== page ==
Opinion » Columnists
Author`s name Ольга Савка

Portugal burns

Forest fires in Portugal typical of a malaise with an easy solution. Russian offer ignored, as usual

Portugal is burning from north to south, from east to west. Last weekend, there were over 400 forest fires up and down the country, adding vast tracts of charred land to those already destroyed in recent years. A trip from Lisbon to Oporto reveals a blackened, barren glimpse of Armageddon with devastation visible almost along the entire journey.

The figures speak for themselves:  108 arson suspects detained this year, 26.293 fires since January 1st, 419 of them on Saturday, 57 being classified as serious. At the weekend, 3.401 firemen were deployed with 956 vehicles and 34 aircraft. This is, has been and continues to be, a major operation.

Causes

Tinder-dry conditions after the worst drought in living memory in most of the country, coupled with the fact that the summer holidays see expeditions of schoolboys walking in forests, family cars driving around the countryside with windows open and the habit of tossing the lighted cigarette out of the window, the barbecue in the open air, contribute towards a small number of fires, caused through carelessness.

However the vast majority are caused by arsonists (hence the more that 100 people already detained) and more sinisterly, the fire-fighters themselves. Many are the cases of eye-witnesses presenting reports to the police of fire-fighting aircraft dropping incendiary bombs in forests to guarantee work which will pay the bills for the rest of the year. Not always do these cases reach the courts. A tiny percentage of Portugal's fire-fighting aircraft are state-owned.

92% of Portugal's forests are privately-owned, many of these poorly cared for and not cleaned, full of dry wood and pine needles, waiting for the spark to ignite the fire.

A further cause is an apparent absence of government legislation to deal with the problem for the last 15 years, raising eyebrows and giving rise to rumours that the political parties in power during these years (PS, PSD; CDS/PP) are in some way connected to lobbies interested in the event, or else, and more depressingly, are totally inept at government.

Solutions

There are basic internal solutions and international solutions which could be applied. Given that in many cases the Portuguese fire services have been so stretched that the local populations were forced to fight the fires themselves, it is evident that despite many claims by the former conservative government (PSD/CDS/PP) and the present one (PS, Socialists), Portugal does not have the potential to combat its forest fires effectively. It suffices to mention that 2005 was the second worst year in the last 15, after 2003, in terms of hectares burnt - some 200,000 according to some experts.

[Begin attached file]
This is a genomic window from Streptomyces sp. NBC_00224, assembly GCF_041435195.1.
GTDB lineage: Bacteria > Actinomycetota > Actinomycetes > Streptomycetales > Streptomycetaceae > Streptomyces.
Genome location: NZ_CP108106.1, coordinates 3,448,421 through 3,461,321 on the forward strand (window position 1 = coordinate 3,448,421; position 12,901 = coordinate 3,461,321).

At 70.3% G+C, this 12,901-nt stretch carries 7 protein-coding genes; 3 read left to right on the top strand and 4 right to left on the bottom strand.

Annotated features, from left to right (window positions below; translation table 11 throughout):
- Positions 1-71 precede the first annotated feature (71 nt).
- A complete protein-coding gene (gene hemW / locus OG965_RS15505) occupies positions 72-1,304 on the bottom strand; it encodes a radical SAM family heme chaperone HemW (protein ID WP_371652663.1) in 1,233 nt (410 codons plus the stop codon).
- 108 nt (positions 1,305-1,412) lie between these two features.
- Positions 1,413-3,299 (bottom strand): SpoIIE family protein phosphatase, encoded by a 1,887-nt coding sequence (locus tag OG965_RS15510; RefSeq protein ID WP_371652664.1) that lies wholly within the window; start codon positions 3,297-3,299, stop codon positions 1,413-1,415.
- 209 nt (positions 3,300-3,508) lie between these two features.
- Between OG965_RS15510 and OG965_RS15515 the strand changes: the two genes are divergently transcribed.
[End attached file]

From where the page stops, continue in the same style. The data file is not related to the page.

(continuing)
Internal solutions would be to nationalize the aerial firefighting equipment, to guarantee that fortuitous sorties would not create commercial conditions hazardous to the public health, to force the owners of forests to keep them in minimum conditions (as the owner of a Rottweiler has to keep his animal on a muzzle), draconian measures to punish those identified as being responsible for fires (such as a minimum of 25 years in jail) and surveillance equipment being set up in and near forests.

Russian offer ignored

Externally, as usual, the Russian offer of fire-fighting equipment for Europe (and North America) has been ignored. In July, Nikolai Kovalev, Service Director of the Russian Ministry of Natural Resources, stated that Russia had "serious concern about forest fires raging in European countries", adding that the Russians were "ready to offer assistance to those countries".

Russiaґs vast experience of forestry management goes virtually ignored in the western world, despite the fact that every year Russia offers its assistance. For example, again in 2005, Valery Roshchupin, Director of the Federal Forestry agency (Rosleskhos) stated that the fires in Portugal and other EU countries are similar in nature to those in Russia.

Russia has specialized firefighting equipment certified to work abroad. Among this equipment is the king of firefighting aircraft, the Waterbomber, otherwise known as the Ilyushin-76TD, or IL-76.

Any search on the Internet will reveal that the payload of this aircraft is up to five times that of its nearest rivals, it is cheaper, needs a shorter runway. In short, it has only advantages. And the reason why it is not used? Simple. It is Russian. Vested interests mean that the lobbies prefer people to burn to death than to deploy the best and cheapest equipment to do the job.

The simple reality is that.

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